Dion Roy: Won’t Go On – which is just being finished up is — is about a person in my life that I see being mistreated immensely, but refuses to see the reality of the situation, as love can certainly blind someone. They are stuck where they are for so many complicated reasons, and it’s a very tough situation to internalize, and so by using music I can pour my heart out, without getting involved in a situation I don’t belong in.
Stoli: What is one of your favorite venues to play in NYC and why?
Dion Roy: I recently played the Red Lion, and it just has such a cool vibe. It doesn’t have the grunge of the Lower East Side, but I think that’s all been overdone. The sound guy there is exceptionally nice, and they treat their artists well. If they got rid of the cover bands, it would really be a nice place… but even though we aren’t in NJ, everyone wants to hear “The Boss” while getting drunk.
Stoli: What do you love the most about playing live in front of your fans?
Dion Roy: That they really do appreciate the music. It’s a very rewarding experience when you get your message across — something you’ve worked so hard to fine tune and nurture. Even if it’s just one person who “gets” it — It’s enough to keep me going.
Stoli: You own your own PR firm and record label. How do you manage those businesses and your music as well?
Dion Roy: No Sleep (or stealing a few hours here and there). We are in the most competitive city in the world arguably – but when you are doing what you love, you don’t really notice the time, unless you are being billed for it in the studio :)
Stoli: When you are not working on your music what do you like to do on your day off?
Dion Roy: Watch horror movies. I can’t get enough of ‘em, seriously. Good or bad, it’s still way better than the crap that’s on TV these days. Don’t tell my clients that…..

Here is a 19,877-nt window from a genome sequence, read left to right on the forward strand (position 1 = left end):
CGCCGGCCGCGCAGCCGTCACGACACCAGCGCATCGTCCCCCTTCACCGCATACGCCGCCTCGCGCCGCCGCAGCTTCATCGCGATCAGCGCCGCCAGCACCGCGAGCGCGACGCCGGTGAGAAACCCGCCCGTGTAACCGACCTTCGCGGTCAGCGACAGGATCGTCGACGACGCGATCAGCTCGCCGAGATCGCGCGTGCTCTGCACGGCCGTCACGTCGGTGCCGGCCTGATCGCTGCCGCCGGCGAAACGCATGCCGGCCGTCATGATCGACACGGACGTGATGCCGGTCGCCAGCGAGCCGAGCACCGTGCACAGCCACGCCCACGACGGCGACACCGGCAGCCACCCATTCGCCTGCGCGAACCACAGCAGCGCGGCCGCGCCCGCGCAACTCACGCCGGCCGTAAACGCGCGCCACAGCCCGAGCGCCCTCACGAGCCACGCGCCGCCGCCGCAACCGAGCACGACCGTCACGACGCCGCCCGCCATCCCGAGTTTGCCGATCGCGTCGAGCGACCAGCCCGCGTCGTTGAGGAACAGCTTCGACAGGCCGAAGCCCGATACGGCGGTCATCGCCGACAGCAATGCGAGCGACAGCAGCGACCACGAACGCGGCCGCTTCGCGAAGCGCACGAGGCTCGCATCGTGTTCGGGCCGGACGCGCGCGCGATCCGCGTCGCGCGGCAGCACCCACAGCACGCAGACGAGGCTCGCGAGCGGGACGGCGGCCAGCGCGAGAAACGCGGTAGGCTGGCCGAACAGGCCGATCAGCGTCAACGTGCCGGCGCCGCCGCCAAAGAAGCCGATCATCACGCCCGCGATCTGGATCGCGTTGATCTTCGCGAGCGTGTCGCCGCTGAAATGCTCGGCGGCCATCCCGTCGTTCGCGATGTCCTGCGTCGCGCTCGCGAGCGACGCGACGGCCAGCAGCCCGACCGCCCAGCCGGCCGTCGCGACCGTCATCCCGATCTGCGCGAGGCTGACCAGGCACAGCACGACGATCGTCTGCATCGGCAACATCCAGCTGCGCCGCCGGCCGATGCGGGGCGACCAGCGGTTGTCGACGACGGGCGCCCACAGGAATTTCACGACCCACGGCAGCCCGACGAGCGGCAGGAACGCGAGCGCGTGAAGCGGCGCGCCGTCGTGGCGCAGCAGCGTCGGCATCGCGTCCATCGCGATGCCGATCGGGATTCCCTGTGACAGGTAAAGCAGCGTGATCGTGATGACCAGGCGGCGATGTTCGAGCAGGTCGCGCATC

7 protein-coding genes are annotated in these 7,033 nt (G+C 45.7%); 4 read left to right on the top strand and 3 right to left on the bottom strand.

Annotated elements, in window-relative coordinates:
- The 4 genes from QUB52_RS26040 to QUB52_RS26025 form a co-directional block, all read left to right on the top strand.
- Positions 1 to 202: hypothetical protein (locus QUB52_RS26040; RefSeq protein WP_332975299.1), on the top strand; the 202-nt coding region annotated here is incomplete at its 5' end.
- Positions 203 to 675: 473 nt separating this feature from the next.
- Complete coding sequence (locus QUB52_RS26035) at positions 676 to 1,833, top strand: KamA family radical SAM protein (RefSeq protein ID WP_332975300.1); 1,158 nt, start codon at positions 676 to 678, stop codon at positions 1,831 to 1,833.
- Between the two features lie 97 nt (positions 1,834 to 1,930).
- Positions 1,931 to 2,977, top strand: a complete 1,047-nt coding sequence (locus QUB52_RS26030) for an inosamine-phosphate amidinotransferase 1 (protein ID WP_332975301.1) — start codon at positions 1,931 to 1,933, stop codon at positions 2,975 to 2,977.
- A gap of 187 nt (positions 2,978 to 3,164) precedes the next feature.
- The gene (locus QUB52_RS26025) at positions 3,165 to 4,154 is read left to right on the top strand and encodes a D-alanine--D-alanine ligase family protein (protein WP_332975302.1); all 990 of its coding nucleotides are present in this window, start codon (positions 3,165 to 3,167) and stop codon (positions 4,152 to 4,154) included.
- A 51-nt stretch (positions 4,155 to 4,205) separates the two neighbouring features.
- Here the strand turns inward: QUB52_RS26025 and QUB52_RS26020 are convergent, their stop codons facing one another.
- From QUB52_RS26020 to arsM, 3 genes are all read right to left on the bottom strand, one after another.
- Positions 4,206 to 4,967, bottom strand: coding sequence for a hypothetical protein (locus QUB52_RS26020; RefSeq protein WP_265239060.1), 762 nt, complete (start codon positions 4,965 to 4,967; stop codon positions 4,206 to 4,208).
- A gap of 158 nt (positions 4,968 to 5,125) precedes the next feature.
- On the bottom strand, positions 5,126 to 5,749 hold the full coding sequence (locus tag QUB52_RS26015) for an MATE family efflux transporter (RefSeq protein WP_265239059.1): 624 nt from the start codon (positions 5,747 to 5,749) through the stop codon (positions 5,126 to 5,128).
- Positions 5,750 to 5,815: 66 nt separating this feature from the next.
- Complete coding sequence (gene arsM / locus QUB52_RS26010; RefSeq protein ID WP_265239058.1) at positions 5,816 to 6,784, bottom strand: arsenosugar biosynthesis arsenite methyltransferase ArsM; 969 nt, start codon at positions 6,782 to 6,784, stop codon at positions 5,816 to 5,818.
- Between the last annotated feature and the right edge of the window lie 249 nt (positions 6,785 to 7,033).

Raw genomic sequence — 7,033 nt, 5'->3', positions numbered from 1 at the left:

Stoli: After you complete mastering a song, how do you go test that song and see if it’s a hit?
Dion Roy: I play an open mic at Arctica bar, which is where I test out all of my songs and, generally, if it’s a good song people will go out of their way to tell you so. I’ve always had a hard time picking my best songs, because whenever I’m ready to drop a song that I don’t particularly like performing, I’ll get someone out of the blue scream bloody murder and that I have to keep that song.
Stoli: When can we expect your new album and who are you working with on that?
Dion Roy: I’m hoping to have my album ready by April ‘09, and I am working with a few great guys. Ed Marshall, who usually tours with me, plays guitar, bass, and keys – so he’s all over the album and a great musician. He actually taught me to play bass, and taught me to drive when I was 16! I’ve also got a drummer, Paul Amorese, who will be on most of the tracks on the album. The rest will be me pounding away on the midi drums. Brian Bauers is the engineer/producer on most of the tracks, and Brian Jackson will be mastering the album once it’s ready.
Stoli: Thank you Dion Roy!